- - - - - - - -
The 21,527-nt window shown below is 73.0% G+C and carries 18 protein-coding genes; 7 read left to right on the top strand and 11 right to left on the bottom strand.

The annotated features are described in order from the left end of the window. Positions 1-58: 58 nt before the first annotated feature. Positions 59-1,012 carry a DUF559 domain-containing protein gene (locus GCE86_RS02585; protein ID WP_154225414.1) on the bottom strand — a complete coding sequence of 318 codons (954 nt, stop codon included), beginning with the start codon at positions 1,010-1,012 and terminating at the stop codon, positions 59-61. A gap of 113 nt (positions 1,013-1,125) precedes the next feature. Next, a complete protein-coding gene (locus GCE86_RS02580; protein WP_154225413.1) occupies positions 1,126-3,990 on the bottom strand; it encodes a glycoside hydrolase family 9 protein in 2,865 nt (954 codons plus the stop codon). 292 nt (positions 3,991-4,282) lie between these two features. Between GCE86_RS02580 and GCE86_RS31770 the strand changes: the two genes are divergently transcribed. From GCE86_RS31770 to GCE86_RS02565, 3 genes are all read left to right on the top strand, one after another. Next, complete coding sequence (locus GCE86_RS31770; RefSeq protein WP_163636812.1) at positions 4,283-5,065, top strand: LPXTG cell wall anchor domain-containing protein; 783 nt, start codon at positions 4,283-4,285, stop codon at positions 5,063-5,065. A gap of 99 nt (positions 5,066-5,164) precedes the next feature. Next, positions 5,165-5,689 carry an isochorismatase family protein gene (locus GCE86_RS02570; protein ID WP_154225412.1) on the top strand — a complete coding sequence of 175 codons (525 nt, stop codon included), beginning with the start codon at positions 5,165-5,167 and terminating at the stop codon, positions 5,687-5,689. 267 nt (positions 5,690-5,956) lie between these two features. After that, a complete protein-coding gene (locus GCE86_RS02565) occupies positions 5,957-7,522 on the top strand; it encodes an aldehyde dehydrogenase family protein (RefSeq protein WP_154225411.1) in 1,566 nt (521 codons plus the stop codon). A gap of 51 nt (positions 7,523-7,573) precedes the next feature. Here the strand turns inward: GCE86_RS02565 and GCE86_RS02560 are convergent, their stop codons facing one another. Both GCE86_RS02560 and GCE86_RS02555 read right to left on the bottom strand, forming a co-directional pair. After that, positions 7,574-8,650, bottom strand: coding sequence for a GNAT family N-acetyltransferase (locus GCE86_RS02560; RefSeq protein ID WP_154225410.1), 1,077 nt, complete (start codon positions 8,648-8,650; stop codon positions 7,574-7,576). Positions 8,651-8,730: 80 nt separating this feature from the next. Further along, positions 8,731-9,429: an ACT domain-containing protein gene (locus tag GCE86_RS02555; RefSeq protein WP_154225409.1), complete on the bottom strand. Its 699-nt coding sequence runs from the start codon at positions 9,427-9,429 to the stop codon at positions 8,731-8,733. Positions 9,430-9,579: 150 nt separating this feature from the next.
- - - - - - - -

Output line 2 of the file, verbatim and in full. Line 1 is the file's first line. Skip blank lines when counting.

The annotated features are described in order from the left end of the window. Positions 1-58: 58 nt before the first annotated feature. Positions 59-1,012 carry a DUF559 domain-containing protein gene (locus GCE86_RS02585; protein ID WP_154225414.1) on the bottom strand — a complete coding sequence of 318 codons (954 nt, stop codon included), beginning with the start codon at positions 1,010-1,012 and terminating at the stop codon, positions 59-61. A gap of 113 nt (positions 1,013-1,125) precedes the next feature. Next, a complete protein-coding gene (locus GCE86_RS02580; protein WP_154225413.1) occupies positions 1,126-3,990 on the bottom strand; it encodes a glycoside hydrolase family 9 protein in 2,865 nt (954 codons plus the stop codon). 292 nt (positions 3,991-4,282) lie between these two features. Between GCE86_RS02580 and GCE86_RS31770 the strand changes: the two genes are divergently transcribed. From GCE86_RS31770 to GCE86_RS02565, 3 genes are all read left to right on the top strand, one after another. Next, complete coding sequence (locus GCE86_RS31770; RefSeq protein WP_163636812.1) at positions 4,283-5,065, top strand: LPXTG cell wall anchor domain-containing protein; 783 nt, start codon at positions 4,283-4,285, stop codon at positions 5,063-5,065. A gap of 99 nt (positions 5,066-5,164) precedes the next feature. Next, positions 5,165-5,689 carry an isochorismatase family protein gene (locus GCE86_RS02570; protein ID WP_154225412.1) on the top strand — a complete coding sequence of 175 codons (525 nt, stop codon included), beginning with the start codon at positions 5,165-5,167 and terminating at the stop codon, positions 5,687-5,689. 267 nt (positions 5,690-5,956) lie between these two features. After that, a complete protein-coding gene (locus GCE86_RS02565) occupies positions 5,957-7,522 on the top strand; it encodes an aldehyde dehydrogenase family protein (RefSeq protein WP_154225411.1) in 1,566 nt (521 codons plus the stop codon). A gap of 51 nt (positions 7,523-7,573) precedes the next feature. Here the strand turns inward: GCE86_RS02565 and GCE86_RS02560 are convergent, their stop codons facing one another. Both GCE86_RS02560 and GCE86_RS02555 read right to left on the bottom strand, forming a co-directional pair. After that, positions 7,574-8,650, bottom strand: coding sequence for a GNAT family N-acetyltransferase (locus GCE86_RS02560; RefSeq protein ID WP_154225410.1), 1,077 nt, complete (start codon positions 8,648-8,650; stop codon positions 7,574-7,576). Positions 8,651-8,730: 80 nt separating this feature from the next. Further along, positions 8,731-9,429: an ACT domain-containing protein gene (locus tag GCE86_RS02555; RefSeq protein WP_154225409.1), complete on the bottom strand. Its 699-nt coding sequence runs from the start codon at positions 9,427-9,429 to the stop codon at positions 8,731-8,733. Positions 9,430-9,579: 150 nt separating this feature from the next.